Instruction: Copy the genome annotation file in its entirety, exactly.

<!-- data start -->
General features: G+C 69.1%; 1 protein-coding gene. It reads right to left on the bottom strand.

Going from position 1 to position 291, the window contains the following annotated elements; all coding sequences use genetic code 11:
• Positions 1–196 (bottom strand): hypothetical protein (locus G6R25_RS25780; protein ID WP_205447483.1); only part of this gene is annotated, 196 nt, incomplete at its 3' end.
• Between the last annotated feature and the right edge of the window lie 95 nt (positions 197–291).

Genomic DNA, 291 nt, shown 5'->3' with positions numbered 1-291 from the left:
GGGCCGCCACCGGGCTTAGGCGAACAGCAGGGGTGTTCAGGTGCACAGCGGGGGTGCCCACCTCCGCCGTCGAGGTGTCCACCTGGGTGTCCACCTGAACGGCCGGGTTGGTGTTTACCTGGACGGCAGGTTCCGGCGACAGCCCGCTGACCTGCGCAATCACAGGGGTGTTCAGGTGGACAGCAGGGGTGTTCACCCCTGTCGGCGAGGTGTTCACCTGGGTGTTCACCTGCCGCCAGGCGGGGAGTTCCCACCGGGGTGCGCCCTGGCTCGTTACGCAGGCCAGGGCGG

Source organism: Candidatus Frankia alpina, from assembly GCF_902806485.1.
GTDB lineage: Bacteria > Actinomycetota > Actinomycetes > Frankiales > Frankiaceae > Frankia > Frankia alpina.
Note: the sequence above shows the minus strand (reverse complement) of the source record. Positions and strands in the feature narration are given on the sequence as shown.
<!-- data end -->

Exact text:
General features: G+C 69.1%; 1 protein-coding gene. It reads right to left on the bottom strand.

Going from position 1 to position 291, the window contains the following annotated elements; all coding sequences use genetic code 11:
• Positions 1–196 (bottom strand): hypothetical protein (locus G6R25_RS25780; protein ID WP_205447483.1); only part of this gene is annotated, 196 nt, incomplete at its 3' end.
• Between the last annotated feature and the right edge of the window lie 95 nt (positions 197–291).

Genomic DNA, 291 nt, shown 5'->3' with positions numbered 1-291 from the left:
GGGCCGCCACCGGGCTTAGGCGAACAGCAGGGGTGTTCAGGTGCACAGCGGGGGTGCCCACCTCCGCCGTCGAGGTGTCCACCTGGGTGTCCACCTGAACGGCCGGGTTGGTGTTTACCTGGACGGCAGGTTCCGGCGACAGCCCGCTGACCTGCGCAATCACAGGGGTGTTCAGGTGGACAGCAGGGGTGTTCACCCCTGTCGGCGAGGTGTTCACCTGGGTGTTCACCTGCCGCCAGGCGGGGAGTTCCCACCGGGGTGCGCCCTGGCTCGTTACGCAGGCCAGGGCGG

Source organism: Candidatus Frankia alpina, from assembly GCF_902806485.1.
GTDB lineage: Bacteria > Actinomycetota > Actinomycetes > Frankiales > Frankiaceae > Frankia > Frankia alpina.
Note: the sequence above shows the minus strand (reverse complement) of the source record. Positions and strands in the feature narration are given on the sequence as shown.